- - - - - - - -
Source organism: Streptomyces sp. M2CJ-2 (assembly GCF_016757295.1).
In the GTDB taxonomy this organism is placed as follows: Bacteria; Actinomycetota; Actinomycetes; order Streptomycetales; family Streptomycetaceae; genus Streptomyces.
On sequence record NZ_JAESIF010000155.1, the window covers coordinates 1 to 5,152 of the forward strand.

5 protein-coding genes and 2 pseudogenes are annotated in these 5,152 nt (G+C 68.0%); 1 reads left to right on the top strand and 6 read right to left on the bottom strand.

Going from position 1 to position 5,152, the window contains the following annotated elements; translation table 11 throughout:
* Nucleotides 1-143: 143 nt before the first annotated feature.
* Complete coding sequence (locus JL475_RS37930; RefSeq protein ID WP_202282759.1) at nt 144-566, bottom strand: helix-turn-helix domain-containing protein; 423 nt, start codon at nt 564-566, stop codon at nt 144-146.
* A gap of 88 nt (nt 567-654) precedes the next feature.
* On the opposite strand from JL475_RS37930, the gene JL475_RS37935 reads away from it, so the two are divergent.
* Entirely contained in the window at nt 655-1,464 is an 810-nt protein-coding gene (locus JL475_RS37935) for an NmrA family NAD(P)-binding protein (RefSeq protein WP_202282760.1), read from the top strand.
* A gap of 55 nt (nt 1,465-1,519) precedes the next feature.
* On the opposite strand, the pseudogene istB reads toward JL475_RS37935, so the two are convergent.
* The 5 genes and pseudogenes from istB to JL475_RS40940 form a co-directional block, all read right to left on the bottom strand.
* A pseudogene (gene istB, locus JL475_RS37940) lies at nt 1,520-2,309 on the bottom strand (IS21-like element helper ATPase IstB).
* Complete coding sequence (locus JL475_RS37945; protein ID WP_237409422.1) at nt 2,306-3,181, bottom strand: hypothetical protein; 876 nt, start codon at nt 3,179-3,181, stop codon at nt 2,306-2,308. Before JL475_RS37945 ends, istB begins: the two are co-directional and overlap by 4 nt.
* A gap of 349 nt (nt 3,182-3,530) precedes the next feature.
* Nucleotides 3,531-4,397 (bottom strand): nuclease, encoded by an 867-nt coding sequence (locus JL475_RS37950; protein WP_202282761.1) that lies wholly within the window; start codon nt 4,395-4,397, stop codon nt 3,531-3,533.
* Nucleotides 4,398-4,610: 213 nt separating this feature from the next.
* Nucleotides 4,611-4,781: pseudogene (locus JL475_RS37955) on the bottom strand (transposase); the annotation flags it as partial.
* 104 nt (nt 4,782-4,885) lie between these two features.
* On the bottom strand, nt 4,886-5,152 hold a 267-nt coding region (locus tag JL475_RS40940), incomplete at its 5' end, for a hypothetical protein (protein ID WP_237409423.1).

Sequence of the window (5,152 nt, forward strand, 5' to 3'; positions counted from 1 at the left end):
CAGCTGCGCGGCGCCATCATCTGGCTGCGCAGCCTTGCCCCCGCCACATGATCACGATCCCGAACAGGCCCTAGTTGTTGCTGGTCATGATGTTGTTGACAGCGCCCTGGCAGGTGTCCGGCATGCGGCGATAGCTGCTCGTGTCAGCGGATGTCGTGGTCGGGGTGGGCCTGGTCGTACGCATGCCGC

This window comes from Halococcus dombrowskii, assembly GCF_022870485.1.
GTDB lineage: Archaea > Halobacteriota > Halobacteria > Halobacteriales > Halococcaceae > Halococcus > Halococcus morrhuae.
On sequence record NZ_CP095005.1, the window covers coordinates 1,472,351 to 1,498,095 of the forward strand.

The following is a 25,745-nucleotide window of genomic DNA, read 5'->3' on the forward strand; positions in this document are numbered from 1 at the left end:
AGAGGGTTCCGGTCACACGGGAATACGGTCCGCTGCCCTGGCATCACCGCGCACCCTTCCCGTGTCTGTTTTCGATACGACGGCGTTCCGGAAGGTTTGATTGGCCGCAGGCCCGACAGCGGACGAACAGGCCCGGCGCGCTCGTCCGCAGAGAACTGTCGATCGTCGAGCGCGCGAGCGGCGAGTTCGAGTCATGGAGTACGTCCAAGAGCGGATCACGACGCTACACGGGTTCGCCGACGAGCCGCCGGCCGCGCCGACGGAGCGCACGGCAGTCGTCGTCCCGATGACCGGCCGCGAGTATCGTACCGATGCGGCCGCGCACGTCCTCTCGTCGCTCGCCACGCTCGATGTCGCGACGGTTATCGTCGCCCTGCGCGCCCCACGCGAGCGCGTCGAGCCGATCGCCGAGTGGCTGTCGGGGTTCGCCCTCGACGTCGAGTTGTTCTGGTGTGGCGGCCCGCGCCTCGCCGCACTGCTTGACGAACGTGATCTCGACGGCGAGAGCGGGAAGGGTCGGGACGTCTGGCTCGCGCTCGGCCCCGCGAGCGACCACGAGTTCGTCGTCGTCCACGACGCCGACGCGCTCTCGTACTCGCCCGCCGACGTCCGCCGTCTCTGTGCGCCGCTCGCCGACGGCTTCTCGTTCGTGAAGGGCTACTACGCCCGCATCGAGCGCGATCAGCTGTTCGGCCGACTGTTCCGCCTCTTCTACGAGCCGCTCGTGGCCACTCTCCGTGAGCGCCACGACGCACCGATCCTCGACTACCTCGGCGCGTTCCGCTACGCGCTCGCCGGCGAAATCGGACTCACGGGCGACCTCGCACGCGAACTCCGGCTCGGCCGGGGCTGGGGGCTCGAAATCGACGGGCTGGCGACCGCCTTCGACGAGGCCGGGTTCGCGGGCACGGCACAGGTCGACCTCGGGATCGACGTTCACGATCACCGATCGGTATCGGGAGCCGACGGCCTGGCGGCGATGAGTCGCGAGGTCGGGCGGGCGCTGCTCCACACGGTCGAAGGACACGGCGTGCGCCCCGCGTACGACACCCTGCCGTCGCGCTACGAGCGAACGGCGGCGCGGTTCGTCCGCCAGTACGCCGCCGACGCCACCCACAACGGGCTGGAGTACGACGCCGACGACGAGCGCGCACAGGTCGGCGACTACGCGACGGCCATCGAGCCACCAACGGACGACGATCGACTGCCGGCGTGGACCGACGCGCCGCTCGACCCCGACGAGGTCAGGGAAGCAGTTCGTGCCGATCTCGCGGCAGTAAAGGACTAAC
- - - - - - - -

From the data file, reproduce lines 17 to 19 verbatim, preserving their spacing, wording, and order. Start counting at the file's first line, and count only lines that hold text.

* Nucleotides 3,531-4,397 (bottom strand): nuclease, encoded by an 867-nt coding sequence (locus JL475_RS37950; protein WP_202282761.1) that lies wholly within the window; start codon nt 4,395-4,397, stop codon nt 3,531-3,533.
* Nucleotides 4,398-4,610: 213 nt separating this feature from the next.
* Nucleotides 4,611-4,781: pseudogene (locus JL475_RS37955) on the bottom strand (transposase); the annotation flags it as partial.